• this is good for patient that wants to get better but doesn't want surgery
  56. other than ASYTM what are some other conservative measures for the treatment of carpal tunnel syndrome
    • NSAIDS
    • steroid injections
    • vitamin B6
  57. if all conservative treatments fell for the treatment of carpal tunnel syndrome what is the last resort
    • carpal tunnel syndrome surgical intervention
    • release the transverse carpal ligament
    • tenosynovectomy
    • neurolysis
  58. what is the "safest" type of carpal tunnel release which is performed by a surgeon
    • full carpal tunnel release – with ligament reconstruction, without ligament reconstruction, or without a license
    • incisions are small
    • surgeons are able to see what they are doing
  59. what kind of surgery was performed in this picture
    • scars may be hypersensitive
    • may have edema
    • decreased range of motion and tendon excursion of fingers
  60. what is the management for carpal tunnel syndrome
    • moist heat, active range of motion, tendon gliding exercises
    • continue night splint
    • desensitize – Rice, towel rubbing, scar massage
    • progress to grip and wrist strengthening at 4 to 6 weeks post surgery
  61. Flexor Tendon Injuries
  62. where is no man's land
    • zone II
    • most common flexor tendon laceration that we see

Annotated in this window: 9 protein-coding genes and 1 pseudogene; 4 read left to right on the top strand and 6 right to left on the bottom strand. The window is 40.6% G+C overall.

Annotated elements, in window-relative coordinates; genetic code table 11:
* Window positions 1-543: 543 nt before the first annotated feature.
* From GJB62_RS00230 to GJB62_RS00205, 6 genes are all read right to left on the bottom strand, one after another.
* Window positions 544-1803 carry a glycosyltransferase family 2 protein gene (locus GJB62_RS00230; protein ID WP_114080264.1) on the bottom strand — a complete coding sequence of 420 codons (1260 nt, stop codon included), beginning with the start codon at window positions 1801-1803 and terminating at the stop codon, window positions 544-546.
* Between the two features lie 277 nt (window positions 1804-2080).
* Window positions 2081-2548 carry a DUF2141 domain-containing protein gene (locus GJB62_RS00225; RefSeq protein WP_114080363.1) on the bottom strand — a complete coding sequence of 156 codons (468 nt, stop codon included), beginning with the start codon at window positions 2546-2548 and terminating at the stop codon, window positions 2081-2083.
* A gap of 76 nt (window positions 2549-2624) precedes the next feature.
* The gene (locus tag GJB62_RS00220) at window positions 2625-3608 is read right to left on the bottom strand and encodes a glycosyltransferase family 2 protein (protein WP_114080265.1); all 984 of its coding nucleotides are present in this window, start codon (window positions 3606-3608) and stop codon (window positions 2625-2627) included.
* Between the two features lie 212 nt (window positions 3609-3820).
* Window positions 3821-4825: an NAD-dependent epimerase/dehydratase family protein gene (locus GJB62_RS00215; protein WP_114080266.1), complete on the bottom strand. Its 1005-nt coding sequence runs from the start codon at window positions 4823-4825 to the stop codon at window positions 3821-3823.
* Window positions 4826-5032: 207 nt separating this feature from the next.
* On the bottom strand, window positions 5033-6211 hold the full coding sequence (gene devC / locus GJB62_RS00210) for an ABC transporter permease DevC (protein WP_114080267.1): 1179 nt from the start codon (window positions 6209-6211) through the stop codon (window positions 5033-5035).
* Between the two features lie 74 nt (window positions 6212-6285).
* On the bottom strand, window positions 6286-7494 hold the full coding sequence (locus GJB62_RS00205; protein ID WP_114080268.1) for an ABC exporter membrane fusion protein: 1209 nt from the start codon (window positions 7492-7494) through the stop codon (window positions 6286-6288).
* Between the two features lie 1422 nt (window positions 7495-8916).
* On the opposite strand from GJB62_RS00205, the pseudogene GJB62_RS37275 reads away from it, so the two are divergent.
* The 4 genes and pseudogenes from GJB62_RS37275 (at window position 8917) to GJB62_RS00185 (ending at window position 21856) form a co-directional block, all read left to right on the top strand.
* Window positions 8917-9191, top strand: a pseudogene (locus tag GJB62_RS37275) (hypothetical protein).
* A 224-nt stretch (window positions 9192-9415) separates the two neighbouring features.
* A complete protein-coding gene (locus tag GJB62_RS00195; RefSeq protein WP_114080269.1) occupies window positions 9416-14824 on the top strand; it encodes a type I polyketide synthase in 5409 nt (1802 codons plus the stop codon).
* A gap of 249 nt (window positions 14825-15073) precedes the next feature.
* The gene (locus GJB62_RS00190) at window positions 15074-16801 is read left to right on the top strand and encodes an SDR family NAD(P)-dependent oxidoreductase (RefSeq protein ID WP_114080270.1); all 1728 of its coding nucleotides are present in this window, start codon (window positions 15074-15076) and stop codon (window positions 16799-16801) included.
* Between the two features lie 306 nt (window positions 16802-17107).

• usually caused by a knife while patient is cutting an orange or Apple
    • want to treat these patients as soon as possible– usually get these patients within one week post–op
  63. what are the goals for flexor tendon injuries
    • prevent rupture
    • prevent tendon adherence, scar adherence
    • maintain range of motion uninvolved joints
    • promote tendon gliding
    • functional range of motion and strength
  64. why is a dorsal blocking splint so important after flexor tendon repair
    the splint helps promote flexion of the wrist which decreases stress on the flexor tendons
  65. what are some of the characteristics of poor soul talking splint
    • 20 to 30° wrist flexion
    • MCP 70 to 80°
    • rubber band traction with Palmer pulley
    • start active extension in split with MPs Blocked
    • passive flexion of all finger joints
    • Edema control – elevation, Coban
  66. what kind of splint is this
    • dorsal blocking splint
    • rubber band provides passive flexion of the singer
    • patient is instructed to actively extent finger